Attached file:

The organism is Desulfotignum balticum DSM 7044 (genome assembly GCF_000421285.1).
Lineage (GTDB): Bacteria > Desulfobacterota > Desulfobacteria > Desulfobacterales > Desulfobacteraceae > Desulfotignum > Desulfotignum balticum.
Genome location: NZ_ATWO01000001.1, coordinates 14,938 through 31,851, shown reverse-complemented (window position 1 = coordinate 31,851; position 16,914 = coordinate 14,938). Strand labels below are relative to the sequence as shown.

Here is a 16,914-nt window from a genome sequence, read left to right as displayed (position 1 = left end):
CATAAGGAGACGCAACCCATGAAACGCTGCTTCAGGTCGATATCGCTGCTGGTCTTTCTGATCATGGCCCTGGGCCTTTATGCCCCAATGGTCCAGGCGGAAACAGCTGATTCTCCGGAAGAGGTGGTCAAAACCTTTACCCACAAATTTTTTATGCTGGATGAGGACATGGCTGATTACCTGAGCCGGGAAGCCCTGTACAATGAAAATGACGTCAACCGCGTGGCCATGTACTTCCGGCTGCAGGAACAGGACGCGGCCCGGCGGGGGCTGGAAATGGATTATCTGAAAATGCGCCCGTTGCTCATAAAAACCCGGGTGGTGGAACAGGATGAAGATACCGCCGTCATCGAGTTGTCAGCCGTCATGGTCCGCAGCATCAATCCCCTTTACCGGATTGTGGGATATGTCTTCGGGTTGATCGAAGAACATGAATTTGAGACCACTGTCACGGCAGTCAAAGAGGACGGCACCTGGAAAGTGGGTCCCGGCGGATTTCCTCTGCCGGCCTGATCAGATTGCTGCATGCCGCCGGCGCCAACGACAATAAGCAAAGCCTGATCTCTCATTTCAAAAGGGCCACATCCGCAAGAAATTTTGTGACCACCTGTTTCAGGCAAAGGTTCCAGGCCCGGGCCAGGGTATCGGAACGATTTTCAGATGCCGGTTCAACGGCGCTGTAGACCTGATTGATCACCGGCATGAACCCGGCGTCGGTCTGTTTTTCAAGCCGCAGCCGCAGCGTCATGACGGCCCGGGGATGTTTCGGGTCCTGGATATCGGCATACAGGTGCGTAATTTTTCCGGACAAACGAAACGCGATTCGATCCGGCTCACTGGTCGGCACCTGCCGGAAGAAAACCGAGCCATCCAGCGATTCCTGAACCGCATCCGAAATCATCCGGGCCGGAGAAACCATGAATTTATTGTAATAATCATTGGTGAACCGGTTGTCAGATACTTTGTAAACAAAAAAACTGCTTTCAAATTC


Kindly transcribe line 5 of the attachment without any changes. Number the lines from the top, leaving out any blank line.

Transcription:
CATAAGGAGACGCAACCCATGAAACGCTGCTTCAGGTCGATATCGCTGCTGGTCTTTCTGATCATGGCCCTGGGCCTTTATGCCCCAATGGTCCAGGCGGAAACAGCTGATTCTCCGGAAGAGGTGGTCAAAACCTTTACCCACAAATTTTTTATGCTGGATGAGGACATGGCTGATTACCTGAGCCGGGAAGCCCTGTACAATGAAAATGACGTCAACCGCGTGGCCATGTACTTCCGGCTGCAGGAACAGGACGCGGCCCGGCGGGGGCTGGAAATGGATTATCTGAAAATGCGCCCGTTGCTCATAAAAACCCGGGTGGTGGAACAGGATGAAGATACCGCCGTCATCGAGTTGTCAGCCGTCATGGTCCGCAGCATCAATCCCCTTTACCGGATTGTGGGATATGTCTTCGGGTTGATCGAAGAACATGAATTTGAGACCACTGTCACGGCAGTCAAAGAGGACGGCACCTGGAAAGTGGGTCCCGGCGGATTTCCTCTGCCGGCCTGATCAGATTGCTGCATGCCGCCGGCGCCAACGACAATAAGCAAAGCCTGATCTCTCATTTCAAAAGGGCCACATCCGCAAGAAATTTTGTGACCACCTGTTTCAGGCAAAGGTTCCAGGCCCGGGCCAGGGTATCGGAACGATTTTCAGATGCCGGTTCAACGGCGCTGTAGACCTGATTGATCACCGGCATGAACCCGGCGTCGGTCTGTTTTTCAAGCCGCAGCCGCAGCGTCATGACGGCCCGGGGATGTTTCGGGTCCTGGATATCGGCATACAGGTGCGTAATTTTTCCGGACAAACGAAACGCGATTCGATCCGGCTCACTGGTCGGCACCTGCCGGAAGAAAACCGAGCCATCCAGCGATTCCTGAACCGCATCCGAAATCATCCGGGCCGGAGAAACCATGAATTTATTGTAATAATCATTGGTGAACCGGTTGTCAGATACTTTGTAAACAAAAAAACTGCTTTCAAATTC